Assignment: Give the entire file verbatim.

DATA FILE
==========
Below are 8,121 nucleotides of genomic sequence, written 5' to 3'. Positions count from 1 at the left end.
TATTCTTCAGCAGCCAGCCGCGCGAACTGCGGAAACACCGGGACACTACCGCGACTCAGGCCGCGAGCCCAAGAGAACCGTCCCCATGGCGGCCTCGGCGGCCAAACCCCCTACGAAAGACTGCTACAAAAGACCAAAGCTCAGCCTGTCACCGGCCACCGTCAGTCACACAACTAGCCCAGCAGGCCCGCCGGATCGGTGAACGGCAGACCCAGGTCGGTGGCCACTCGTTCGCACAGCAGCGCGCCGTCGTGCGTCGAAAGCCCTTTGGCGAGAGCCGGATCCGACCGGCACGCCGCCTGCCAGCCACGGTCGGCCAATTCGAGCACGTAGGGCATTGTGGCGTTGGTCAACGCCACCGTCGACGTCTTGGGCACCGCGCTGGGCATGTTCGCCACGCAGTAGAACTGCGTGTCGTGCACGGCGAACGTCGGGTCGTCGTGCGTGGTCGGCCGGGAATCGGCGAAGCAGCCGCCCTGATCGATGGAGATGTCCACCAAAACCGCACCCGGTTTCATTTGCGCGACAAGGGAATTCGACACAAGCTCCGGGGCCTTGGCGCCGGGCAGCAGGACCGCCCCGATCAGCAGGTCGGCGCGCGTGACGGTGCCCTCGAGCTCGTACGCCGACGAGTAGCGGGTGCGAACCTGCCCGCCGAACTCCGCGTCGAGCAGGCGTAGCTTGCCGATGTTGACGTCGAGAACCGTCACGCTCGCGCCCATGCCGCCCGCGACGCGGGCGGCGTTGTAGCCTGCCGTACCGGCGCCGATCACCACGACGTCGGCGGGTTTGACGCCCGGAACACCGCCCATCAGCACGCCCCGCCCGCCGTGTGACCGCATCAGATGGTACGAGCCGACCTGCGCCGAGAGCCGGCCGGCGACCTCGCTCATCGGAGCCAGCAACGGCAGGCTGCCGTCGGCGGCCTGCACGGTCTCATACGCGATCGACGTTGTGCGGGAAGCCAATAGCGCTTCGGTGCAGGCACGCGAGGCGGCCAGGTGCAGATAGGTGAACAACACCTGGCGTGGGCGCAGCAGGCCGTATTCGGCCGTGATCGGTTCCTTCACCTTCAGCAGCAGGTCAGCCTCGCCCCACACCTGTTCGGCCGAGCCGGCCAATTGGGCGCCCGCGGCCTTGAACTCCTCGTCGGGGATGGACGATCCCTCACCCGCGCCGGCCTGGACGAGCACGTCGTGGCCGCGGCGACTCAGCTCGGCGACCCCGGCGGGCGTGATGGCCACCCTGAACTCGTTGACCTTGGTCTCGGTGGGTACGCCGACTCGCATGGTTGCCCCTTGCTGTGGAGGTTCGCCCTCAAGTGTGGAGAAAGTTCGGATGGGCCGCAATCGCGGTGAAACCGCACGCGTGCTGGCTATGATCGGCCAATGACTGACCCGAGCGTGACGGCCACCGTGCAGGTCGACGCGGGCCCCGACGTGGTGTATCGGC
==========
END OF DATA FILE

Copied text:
Below are 8,121 nucleotides of genomic sequence, written 5' to 3'. Positions count from 1 at the left end.
TATTCTTCAGCAGCCAGCCGCGCGAACTGCGGAAACACCGGGACACTACCGCGACTCAGGCCGCGAGCCCAAGAGAACCGTCCCCATGGCGGCCTCGGCGGCCAAACCCCCTACGAAAGACTGCTACAAAAGACCAAAGCTCAGCCTGTCACCGGCCACCGTCAGTCACACAACTAGCCCAGCAGGCCCGCCGGATCGGTGAACGGCAGACCCAGGTCGGTGGCCACTCGTTCGCACAGCAGCGCGCCGTCGTGCGTCGAAAGCCCTTTGGCGAGAGCCGGATCCGACCGGCACGCCGCCTGCCAGCCACGGTCGGCCAATTCGAGCACGTAGGGCATTGTGGCGTTGGTCAACGCCACCGTCGACGTCTTGGGCACCGCGCTGGGCATGTTCGCCACGCAGTAGAACTGCGTGTCGTGCACGGCGAACGTCGGGTCGTCGTGCGTGGTCGGCCGGGAATCGGCGAAGCAGCCGCCCTGATCGATGGAGATGTCCACCAAAACCGCACCCGGTTTCATTTGCGCGACAAGGGAATTCGACACAAGCTCCGGGGCCTTGGCGCCGGGCAGCAGGACCGCCCCGATCAGCAGGTCGGCGCGCGTGACGGTGCCCTCGAGCTCGTACGCCGACGAGTAGCGGGTGCGAACCTGCCCGCCGAACTCCGCGTCGAGCAGGCGTAGCTTGCCGATGTTGACGTCGAGAACCGTCACGCTCGCGCCCATGCCGCCCGCGACGCGGGCGGCGTTGTAGCCTGCCGTACCGGCGCCGATCACCACGACGTCGGCGGGTTTGACGCCCGGAACACCGCCCATCAGCACGCCCCGCCCGCCGTGTGACCGCATCAGATGGTACGAGCCGACCTGCGCCGAGAGCCGGCCGGCGACCTCGCTCATCGGAGCCAGCAACGGCAGGCTGCCGTCGGCGGCCTGCACGGTCTCATACGCGATCGACGTTGTGCGGGAAGCCAATAGCGCTTCGGTGCAGGCACGCGAGGCGGCCAGGTGCAGATAGGTGAACAACACCTGGCGTGGGCGCAGCAGGCCGTATTCGGCCGTGATCGGTTCCTTCACCTTCAGCAGCAGGTCAGCCTCGCCCCACACCTGTTCGGCCGAGCCGGCCAATTGGGCGCCCGCGGCCTTGAACTCCTCGTCGGGGATGGACGATCCCTCACCCGCGCCGGCCTGGACGAGCACGTCGTGGCCGCGGCGACTCAGCTCGGCGACCCCGGCGGGCGTGATGGCCACCCTGAACTCGTTGACCTTGGTCTCGGTGGGTACGCCGACTCGCATGGTTGCCCCTTGCTGTGGAGGTTCGCCCTCAAGTGTGGAGAAAGTTCGGATGGGCCGCAATCGCGGTGAAACCGCACGCGTGCTGGCTATGATCGGCCAATGACTGACCCGAGCGTGACGGCCACCGTGCAGGTCGACGCGGGCCCCGACGTGGTGTATCGGC